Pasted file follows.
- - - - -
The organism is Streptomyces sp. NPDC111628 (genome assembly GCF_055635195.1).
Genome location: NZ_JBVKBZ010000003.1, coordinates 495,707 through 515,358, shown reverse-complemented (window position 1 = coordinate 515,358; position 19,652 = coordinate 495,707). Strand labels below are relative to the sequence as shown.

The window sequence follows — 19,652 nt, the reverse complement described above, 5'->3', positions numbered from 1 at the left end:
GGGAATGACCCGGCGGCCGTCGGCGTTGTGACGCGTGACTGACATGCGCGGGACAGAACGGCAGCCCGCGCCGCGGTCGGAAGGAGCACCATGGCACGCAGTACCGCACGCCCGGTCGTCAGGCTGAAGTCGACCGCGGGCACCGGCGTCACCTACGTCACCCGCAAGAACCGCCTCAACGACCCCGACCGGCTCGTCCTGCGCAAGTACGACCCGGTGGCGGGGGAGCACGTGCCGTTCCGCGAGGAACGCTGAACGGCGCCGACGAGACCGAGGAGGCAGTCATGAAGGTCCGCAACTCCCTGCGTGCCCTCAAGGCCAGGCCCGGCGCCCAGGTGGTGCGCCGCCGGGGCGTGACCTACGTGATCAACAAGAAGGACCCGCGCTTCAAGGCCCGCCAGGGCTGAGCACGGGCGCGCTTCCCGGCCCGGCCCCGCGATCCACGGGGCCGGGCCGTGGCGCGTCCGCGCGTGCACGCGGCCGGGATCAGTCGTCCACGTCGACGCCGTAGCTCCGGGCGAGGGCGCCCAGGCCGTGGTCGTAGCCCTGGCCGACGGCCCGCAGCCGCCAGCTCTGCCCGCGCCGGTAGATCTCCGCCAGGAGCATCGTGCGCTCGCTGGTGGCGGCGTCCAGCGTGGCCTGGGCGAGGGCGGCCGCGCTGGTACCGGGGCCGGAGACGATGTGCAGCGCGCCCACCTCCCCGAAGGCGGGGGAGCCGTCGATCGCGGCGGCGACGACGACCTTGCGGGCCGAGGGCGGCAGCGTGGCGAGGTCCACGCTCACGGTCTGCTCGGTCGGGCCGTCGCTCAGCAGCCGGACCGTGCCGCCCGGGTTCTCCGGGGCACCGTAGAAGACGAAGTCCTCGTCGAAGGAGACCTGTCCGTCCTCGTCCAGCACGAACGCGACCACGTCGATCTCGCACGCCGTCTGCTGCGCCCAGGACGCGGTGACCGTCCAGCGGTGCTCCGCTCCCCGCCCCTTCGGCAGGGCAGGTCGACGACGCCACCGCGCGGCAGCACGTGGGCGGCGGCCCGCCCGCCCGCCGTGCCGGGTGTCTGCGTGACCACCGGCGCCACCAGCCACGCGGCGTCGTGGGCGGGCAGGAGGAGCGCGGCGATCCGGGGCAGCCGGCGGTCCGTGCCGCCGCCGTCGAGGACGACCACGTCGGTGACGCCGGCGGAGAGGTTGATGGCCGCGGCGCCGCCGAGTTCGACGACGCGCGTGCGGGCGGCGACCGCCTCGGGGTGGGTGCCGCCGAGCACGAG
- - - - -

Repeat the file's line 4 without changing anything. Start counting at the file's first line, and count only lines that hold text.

GGGAATGACCCGGCGGCCGTCGGCGTTGTGACGCGTGACTGACATGCGCGGGACAGAACGGCAGCCCGCGCCGCGGTCGGAAGGAGCACCATGGCACGCAGTACCGCACGCCCGGTCGTCAGGCTGAAGTCGACCGCGGGCACCGGCGTCACCTACGTCACCCGCAAGAACCGCCTCAACGACCCCGACCGGCTCGTCCTGCGCAAGTACGACCCGGTGGCGGGGGAGCACGTGCCGTTCCGCGAGGAACGCTGAACGGCGCCGACGAGACCGAGGAGGCAGTCATGAAGGTCCGCAACTCCCTGCGTGCCCTCAAGGCCAGGCCCGGCGCCCAGGTGGTGCGCCGCCGGGGCGTGACCTACGTGATCAACAAGAAGGACCCGCGCTTCAAGGCCCGCCAGGGCTGAGCACGGGCGCGCTTCCCGGCCCGGCCCCGCGATCCACGGGGCCGGGCCGTGGCGCGTCCGCGCGTGCACGCGGCCGGGATCAGTCGTCCACGTCGACGCCGTAGCTCCGGGCGAGGGCGCCCAGGCCGTGGTCGTAGCCCTGGCCGACGGCCCGCAGCCGCCAGCTCTGCCCGCGCCGGTAGATCTCCGCCAGGAGCATCGTGCGCTCGCTGGTGGCGGCGTCCAGCGTGGCCTGGGCGAGGGCGGCCGCGCTGGTACCGGGGCCGGAGACGATGTGCAGCGCGCCCACCTCCCCGAAGGCGGGGGAGCCGTCGATCGCGGCGGCGACGACGACCTTGCGGGCCGAGGGCGGCAGCGTGGCGAGGTCCACGCTCACGGTCTGCTCGGTCGGGCCGTCGCTCAGCAGCCGGACCGTGCCGCCCGGGTTCTCCGGGGCACCGTAGAAGACGAAGTCCTCGTCGAAGGAGACCTGTCCGTCCTCGTCCAGCACGAACGCGACCACGTCGATCTCGCACGCCGTCTGCTGCGCCCAGGACGCGGTGACCGTCCAGCGGTGCTCCGCTCCCCGCCCCTTCGGCAGGGCAGGTCGACGACGCCACCGCGCGGCAGCACGTGGGCGGCGGCCCGCCCGCCCGCCGTGCCGGGTGTCTGCGTGACCACCGGCGCCACCAGCCACGCGGCGTCGTGGGCGGGCAGGAGGAGCGCGGCGATCCGGGGCAGCCGGCGGTCCGTGCCGCCGCCGTCGAGGACGACCACGTCGGTGACGCCGGCGGAGAGGTTGATGGCCGCGGCGCCGCCGAGTTCGACGACGCGCGTGCGGGCGGCGACCGCCTCGGGGTGGGTGCCGCCGAGCACGAG